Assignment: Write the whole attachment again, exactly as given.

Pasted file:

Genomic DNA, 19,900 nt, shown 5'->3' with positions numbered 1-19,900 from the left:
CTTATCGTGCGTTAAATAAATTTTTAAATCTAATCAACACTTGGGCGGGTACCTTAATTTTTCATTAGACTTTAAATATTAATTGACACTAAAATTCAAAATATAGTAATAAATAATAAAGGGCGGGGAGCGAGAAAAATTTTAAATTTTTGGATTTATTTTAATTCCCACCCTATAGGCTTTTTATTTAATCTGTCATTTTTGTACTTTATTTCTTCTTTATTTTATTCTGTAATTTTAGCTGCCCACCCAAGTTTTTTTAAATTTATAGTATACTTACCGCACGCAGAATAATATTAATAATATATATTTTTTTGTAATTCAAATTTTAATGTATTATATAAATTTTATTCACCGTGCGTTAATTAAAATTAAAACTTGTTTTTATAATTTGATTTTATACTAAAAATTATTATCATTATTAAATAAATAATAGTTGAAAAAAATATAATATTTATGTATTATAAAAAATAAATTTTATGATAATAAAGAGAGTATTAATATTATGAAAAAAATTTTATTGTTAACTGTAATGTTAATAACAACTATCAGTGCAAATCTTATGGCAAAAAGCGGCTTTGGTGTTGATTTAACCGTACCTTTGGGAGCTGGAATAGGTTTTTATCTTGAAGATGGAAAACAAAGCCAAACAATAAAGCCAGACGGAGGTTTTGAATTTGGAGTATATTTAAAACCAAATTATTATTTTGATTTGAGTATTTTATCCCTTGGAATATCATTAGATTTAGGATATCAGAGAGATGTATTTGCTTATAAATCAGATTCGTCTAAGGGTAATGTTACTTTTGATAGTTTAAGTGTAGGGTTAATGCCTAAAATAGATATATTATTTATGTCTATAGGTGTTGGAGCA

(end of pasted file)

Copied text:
Genomic DNA, 19,900 nt, shown 5'->3' with positions numbered 1-19,900 from the left:
CTTATCGTGCGTTAAATAAATTTTTAAATCTAATCAACACTTGGGCGGGTACCTTAATTTTTCATTAGACTTTAAATATTAATTGACACTAAAATTCAAAATATAGTAATAAATAATAAAGGGCGGGGAGCGAGAAAAATTTTAAATTTTTGGATTTATTTTAATTCCCACCCTATAGGCTTTTTATTTAATCTGTCATTTTTGTACTTTATTTCTTCTTTATTTTATTCTGTAATTTTAGCTGCCCACCCAAGTTTTTTTAAATTTATAGTATACTTACCGCACGCAGAATAATATTAATAATATATATTTTTTTGTAATTCAAATTTTAATGTATTATATAAATTTTATTCACCGTGCGTTAATTAAAATTAAAACTTGTTTTTATAATTTGATTTTATACTAAAAATTATTATCATTATTAAATAAATAATAGTTGAAAAAAATATAATATTTATGTATTATAAAAAATAAATTTTATGATAATAAAGAGAGTATTAATATTATGAAAAAAATTTTATTGTTAACTGTAATGTTAATAACAACTATCAGTGCAAATCTTATGGCAAAAAGCGGCTTTGGTGTTGATTTAACCGTACCTTTGGGAGCTGGAATAGGTTTTTATCTTGAAGATGGAAAACAAAGCCAAACAATAAAGCCAGACGGAGGTTTTGAATTTGGAGTATATTTAAAACCAAATTATTATTTTGATTTGAGTATTTTATCCCTTGGAATATCATTAGATTTAGGATATCAGAGAGATGTATTTGCTTATAAATCAGATTCGTCTAAGGGTAATGTTACTTTTGATAGTTTAAGTGTAGGGTTAATGCCTAAAATAGATATATTATTTATGTCTATAGGTGTTGGAGCA